ALMOST four decades ago a desperate woman sent John Hardy a letter.
“Dear Sir,” Carol Jennings, from Nottingham in England, wrote in her careful handwriting. “I was very interested to read of your research in the Alzheimer’s Disease Society News and think my family could be of use.” Her 63-year-old father had Alzheimer’s, she said, “as does his sister, Audrey. His brother, Arthur, also may have the disease”.
Hardy remembers reading it.
“She said, ‘My doctor keeps telling me it doesn’t run in the family, but here’s my family tree, and it clearly does’.” Throughout her family were people who developed Alzheimer’s and did so in their 50s, and she wanted answers.”
This is the letter that launched a thousand studies, the letter that, in a roundabout way, led to investments worth billions. And recently, 35 years after Carol sent it and more than a decade after she started losing her mind – as she always feared she would – came a vindication of sorts.
It arrived in a factsheet for doctors produced by the US Food and Drug Administration in June, giving information on the country’s newest drug. “ADUHELM,” it began, “is an amyloid beta-directed antibody indicated for the treatment of Alzheimer’s disease.”
With that mundane opening sentence an experimental drug became a clinical one. The US regulators had, at last, approved a drug to treat Alzheimer’s – the first in 20 years.
If you accept that regulator’s assessment, and we will come to that, it meant more than merely that Hardy was right – that the hypothesis he pioneered towards the start of his career has been proved towards its end. It meant the billions of pounds thrown at his idea had not been wasted after all.
It was, said Hilary Evans, chief executive of Alzheimer’s Research UK, “a pivotal moment”. Bart De Strooper, director of the UK Dementia Research Institute, called it a “major milestone”.
Yet Hardy, a professor at University College London, who works with De Strooper, is not quite as jubilant as you’d think about a development that, without hyperbole, brings him significantly closer to a Nobel. “I wouldn’t put it as strong as vindicated,” he says, on a warm summer evening in his garden in Leytonstone, London. “I guess . . . I don’t feel as depressed as I had been.”
Aduhelm, also known as aducanumab, is the result of Hardy’s work. For it to work it means, as he predicted, that Alzheimer’s is caused by a toxic protein called amyloid. And for the first time it means there’s a treatment to clear that protein: to deal with the causes, rather than the symptoms, of a disease that affects millions of people worldwide.
The drug’s existence is so much more than many dreamt possible just two years ago. It is also so much less than Hardy hoped for. “We had this magic pill dream. One ring to rule them all,” he says.
“And that’s clearly not the case.”
THE story of amyloid and aducanumab is a story of science itself. It’s a story of dogged research; occasional inspiration; years of thankless, potentially futile graft; hubris and disappointment; feuds; triumph and caveats. Lots of caveats.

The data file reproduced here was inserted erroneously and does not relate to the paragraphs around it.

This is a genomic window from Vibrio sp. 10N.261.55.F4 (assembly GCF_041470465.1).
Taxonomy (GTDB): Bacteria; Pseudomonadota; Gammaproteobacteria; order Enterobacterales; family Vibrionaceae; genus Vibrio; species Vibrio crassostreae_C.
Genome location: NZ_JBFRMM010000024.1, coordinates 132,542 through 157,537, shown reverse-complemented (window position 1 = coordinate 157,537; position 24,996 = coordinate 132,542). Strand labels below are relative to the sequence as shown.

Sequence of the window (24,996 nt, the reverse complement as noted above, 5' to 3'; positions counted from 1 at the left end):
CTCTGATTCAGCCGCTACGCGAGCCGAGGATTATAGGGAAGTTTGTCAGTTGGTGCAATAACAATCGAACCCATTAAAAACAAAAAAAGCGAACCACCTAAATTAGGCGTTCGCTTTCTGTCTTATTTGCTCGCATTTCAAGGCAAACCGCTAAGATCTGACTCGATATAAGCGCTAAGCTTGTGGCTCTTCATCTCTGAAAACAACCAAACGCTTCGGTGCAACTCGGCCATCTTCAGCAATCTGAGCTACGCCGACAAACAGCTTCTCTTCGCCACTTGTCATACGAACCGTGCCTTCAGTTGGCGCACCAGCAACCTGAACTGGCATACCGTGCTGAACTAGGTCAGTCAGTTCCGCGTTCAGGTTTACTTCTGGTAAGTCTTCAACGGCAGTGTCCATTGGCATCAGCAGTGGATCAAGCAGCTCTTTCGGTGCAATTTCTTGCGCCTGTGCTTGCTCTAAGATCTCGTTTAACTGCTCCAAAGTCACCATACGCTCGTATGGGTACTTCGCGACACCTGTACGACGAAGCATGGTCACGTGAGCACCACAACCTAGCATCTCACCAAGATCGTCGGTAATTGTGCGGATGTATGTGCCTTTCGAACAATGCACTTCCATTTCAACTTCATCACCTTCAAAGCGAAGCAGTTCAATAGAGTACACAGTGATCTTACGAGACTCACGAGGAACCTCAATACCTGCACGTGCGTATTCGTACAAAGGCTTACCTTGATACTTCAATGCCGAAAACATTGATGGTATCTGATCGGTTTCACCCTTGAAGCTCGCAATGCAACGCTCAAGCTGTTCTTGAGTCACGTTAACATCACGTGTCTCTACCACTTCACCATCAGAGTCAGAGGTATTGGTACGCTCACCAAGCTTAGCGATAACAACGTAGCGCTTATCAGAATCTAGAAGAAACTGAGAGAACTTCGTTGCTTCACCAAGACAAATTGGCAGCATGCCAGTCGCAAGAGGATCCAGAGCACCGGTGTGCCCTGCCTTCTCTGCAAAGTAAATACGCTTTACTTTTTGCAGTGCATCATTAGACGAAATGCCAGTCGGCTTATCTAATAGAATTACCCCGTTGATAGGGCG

It could begin in many places. It could begin with Roger Nitsch, the University of Zurich scientist who in the early Noughties identified a natural antibody that seemed to keep amyloid at bay.
It could begin in 1905 with Alois Alzheimer, a German psychiatrist whose patient lived in Frankfurt’s Irrenschloss, the “Castle of the Insane”. She was confused. She forgot her name. She forgot what to call the food on her plate. “I am lost,” she said. When she died, Alzheimer cut her open and found clumped-up plaques of protein in her brain.
But there is a date in between, in the ’80s, when Carol Jennings’ letter landed in Hardy’s academic pigeonhole. That is as good a place to start as any.
Genetics was a new field then and Hardy had been inspired by research into Huntington’s disease that had found a single gene was the cause. He put out an advert in an Alzheimer’s newsletter for people who thought the same was true in their family history of Alzheimer’s. And that was what prompted Carol’s response.
Her letter is the reason we now have the first glimmer of a hint of a glint that we can cure Alzheimer’s. Other families with genetic Alzheimer’s would be found. Other researchers, Hardy is keen to emphasise, would follow the clues down the same path he took. But he was there at the front, from the start.
Most people don’t have genetic Alzheimer’s, not in the sense that a single gene causes the condition. But in those people like the Jennings family, he thought, might lie a clue. In their mutation could be a pointer to the disease in the population at large.
These days, identifying the key gene from the family members might take a postdoctoral student a month. Back then it was very different.
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